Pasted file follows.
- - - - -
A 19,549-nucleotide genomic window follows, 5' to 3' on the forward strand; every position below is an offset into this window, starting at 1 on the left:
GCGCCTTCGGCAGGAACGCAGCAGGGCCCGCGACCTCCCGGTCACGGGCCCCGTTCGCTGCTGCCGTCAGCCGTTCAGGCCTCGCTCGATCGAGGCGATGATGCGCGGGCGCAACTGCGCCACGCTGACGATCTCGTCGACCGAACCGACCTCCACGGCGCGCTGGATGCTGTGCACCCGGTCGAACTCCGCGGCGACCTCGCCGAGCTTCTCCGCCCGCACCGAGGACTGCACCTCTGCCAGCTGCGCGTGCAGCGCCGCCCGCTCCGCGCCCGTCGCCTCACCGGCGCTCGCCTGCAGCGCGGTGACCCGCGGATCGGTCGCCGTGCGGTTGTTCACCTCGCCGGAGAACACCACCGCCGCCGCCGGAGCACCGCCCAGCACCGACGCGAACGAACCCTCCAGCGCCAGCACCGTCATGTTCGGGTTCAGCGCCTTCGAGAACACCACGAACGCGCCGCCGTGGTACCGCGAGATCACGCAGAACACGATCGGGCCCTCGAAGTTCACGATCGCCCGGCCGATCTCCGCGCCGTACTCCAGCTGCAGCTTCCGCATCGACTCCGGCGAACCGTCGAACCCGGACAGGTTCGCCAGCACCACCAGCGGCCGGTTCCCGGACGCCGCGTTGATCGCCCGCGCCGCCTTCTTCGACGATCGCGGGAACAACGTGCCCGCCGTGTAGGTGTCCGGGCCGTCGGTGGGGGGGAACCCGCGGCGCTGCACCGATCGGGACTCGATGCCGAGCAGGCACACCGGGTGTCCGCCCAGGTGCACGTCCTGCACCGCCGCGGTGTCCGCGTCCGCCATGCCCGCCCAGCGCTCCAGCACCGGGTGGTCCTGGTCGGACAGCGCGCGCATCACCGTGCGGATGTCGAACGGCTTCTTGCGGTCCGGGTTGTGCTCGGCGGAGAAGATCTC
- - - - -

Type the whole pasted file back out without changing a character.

A 19,549-nucleotide genomic window follows, 5' to 3' on the forward strand; every position below is an offset into this window, starting at 1 on the left:
GCGCCTTCGGCAGGAACGCAGCAGGGCCCGCGACCTCCCGGTCACGGGCCCCGTTCGCTGCTGCCGTCAGCCGTTCAGGCCTCGCTCGATCGAGGCGATGATGCGCGGGCGCAACTGCGCCACGCTGACGATCTCGTCGACCGAACCGACCTCCACGGCGCGCTGGATGCTGTGCACCCGGTCGAACTCCGCGGCGACCTCGCCGAGCTTCTCCGCCCGCACCGAGGACTGCACCTCTGCCAGCTGCGCGTGCAGCGCCGCCCGCTCCGCGCCCGTCGCCTCACCGGCGCTCGCCTGCAGCGCGGTGACCCGCGGATCGGTCGCCGTGCGGTTGTTCACCTCGCCGGAGAACACCACCGCCGCCGCCGGAGCACCGCCCAGCACCGACGCGAACGAACCCTCCAGCGCCAGCACCGTCATGTTCGGGTTCAGCGCCTTCGAGAACACCACGAACGCGCCGCCGTGGTACCGCGAGATCACGCAGAACACGATCGGGCCCTCGAAGTTCACGATCGCCCGGCCGATCTCCGCGCCGTACTCCAGCTGCAGCTTCCGCATCGACTCCGGCGAACCGTCGAACCCGGACAGGTTCGCCAGCACCACCAGCGGCCGGTTCCCGGACGCCGCGTTGATCGCCCGCGCCGCCTTCTTCGACGATCGCGGGAACAACGTGCCCGCCGTGTAGGTGTCCGGGCCGTCGGTGGGGGGGAACCCGCGGCGCTGCACCGATCGGGACTCGATGCCGAGCAGGCACACCGGGTGTCCGCCCAGGTGCACGTCCTGCACCGCCGCGGTGTCCGCGTCCGCCATGCCCGCCCAGCGCTCCAGCACCGGGTGGTCCTGGTCGGACAGCGCGCGCATCACCGTGCGGATGTCGAACGGCTTCTTGCGGTCCGGGTTGTGCTCGGCGGAGAAGATCTC